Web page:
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Platinum Laboratory ApparatusThe unique properties of platinum labware have made it a vital part of all modern analytical laboratories. Its exceptional chemical inertness and ability to tolerate high service temperatures makes it an essential tool in achieving the highest levels of accurancy and reproducibility in chemical analysis.
Johnson Matthey is one of the world’s leading suppliers of platinum labware and specialist in precious metals technology. At the heart of Johnson Mattey is a commitment to quality in everithing we do.

Our labware has been manufactured by skilled craftsman possessing many years of experience. A key part of our success in this area has been our continual quality improvement process where our products undergo stringent inspection and control checks.

Metallurgy of Platinum Laboratory Apparatus

Platinum is the metal most widely used in the manufacture of labware but other noble metals are often alloyed with platinum to provide certain desirable properties or adwantages.

The most common alloy combinations available are:

– Platinum

Pure platinum has been shown over many decades to be superior to any of its alloys with other elements min the noble metals group in its resistance to the action of acids and fusion mixtures.
LA platinum is the standard material used for the bulk of laboratory apparatus. This Contains deliberate small additions of iridium and rhodium which strengthen the platinum to give it more durability. The platinum content of LA platinum is 99.7% minimum.

– Rhodium-Platinum

The 10% rhodium-platinum alloy is stronger at all temperatures than pure platinum. This alloy should be used where the physical conditions are arduos. It isnot recommended for applications where repeated fusions are likely, since it is less resistant than LA platinum to these processes. Other rhodium-platinum ratios are available on request.

– Gold-Platinum

5% Gold_platinum is the material most commonly used at present. Where additionalstrenght is required, rhodium is added to form the ternary alloy 3% gold-10% rhodium-87% platinum.
However, finding increasing application in this area is a new Johnson Matthey material, ZGS 5% gold-platinum. This zirconia grain stabilised, non wetting material gives all the strenght of the rhodium-containing ternary alloy without the additional expense of rhodium or the extra fabrication problems that the ternary alloy provides. The resistance of this material to progressive contamination from impurities in the melt, which are frequently the cause of failure in this type of application, is outstanding.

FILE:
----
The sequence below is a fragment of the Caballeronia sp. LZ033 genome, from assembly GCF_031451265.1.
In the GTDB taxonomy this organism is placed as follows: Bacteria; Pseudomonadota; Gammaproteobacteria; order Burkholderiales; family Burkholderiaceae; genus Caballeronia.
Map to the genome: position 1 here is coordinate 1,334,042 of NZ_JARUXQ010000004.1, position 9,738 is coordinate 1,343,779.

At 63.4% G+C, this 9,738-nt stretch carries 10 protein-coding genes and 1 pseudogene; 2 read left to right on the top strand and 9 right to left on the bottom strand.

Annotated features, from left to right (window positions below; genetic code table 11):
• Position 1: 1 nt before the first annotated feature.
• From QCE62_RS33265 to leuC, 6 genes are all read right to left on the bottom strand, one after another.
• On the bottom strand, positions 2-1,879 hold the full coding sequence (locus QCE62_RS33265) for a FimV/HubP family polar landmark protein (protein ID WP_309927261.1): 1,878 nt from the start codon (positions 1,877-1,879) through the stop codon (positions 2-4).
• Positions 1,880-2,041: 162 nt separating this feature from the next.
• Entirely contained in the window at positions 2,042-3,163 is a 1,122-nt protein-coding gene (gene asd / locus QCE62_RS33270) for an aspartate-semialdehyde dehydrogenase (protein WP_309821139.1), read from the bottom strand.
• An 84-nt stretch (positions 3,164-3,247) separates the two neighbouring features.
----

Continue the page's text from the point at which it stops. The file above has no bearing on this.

– Silver

Silver apparatus is sometimes preferred for fusions with alkali hydroxides

– Gold

This material is sometimes used for hyroflouric acid treatment of silicious materials.

– Iridium

Iridium has a high melting point (2443°) and chemical inertness at elevated temperatures.
Pure iridium crucibles are widely used for the growing of crystals from high-purity melts at temperatures of up to 2200°C.

– Operating Temperatures

The following are the reccomended maximum operating temperatures for our laboratory apparatus materials:

ZGS Platinum
10% Rhodium-platinum
ZGS 10% Rhodium-platinum
5% Gold-platinum
3% Gold-10% rhodium-87% platinum
ZGS 5% Gold platinum

– ZGS Platinum

In 1968 Johnson Mattey introduced its grain stabilised product, ZGS platinum, to the apparatus market. Thisproduct, which is pure platinum stabilised by the addition of a small amount of zirconia, exhibits remarkable and advantageous properties when used as a high-temperature material.

The zirconla is finely dispersed within the metal matrix and the grains have a high aspect ratio. The stabilised structure gives greatly improved hot strenght characteristics over conventional alloys. In addition, the extended grain boundary path of such a highly linear structure provides increased resistance to attack along its grain boundaries by deleterious elements such as base metals.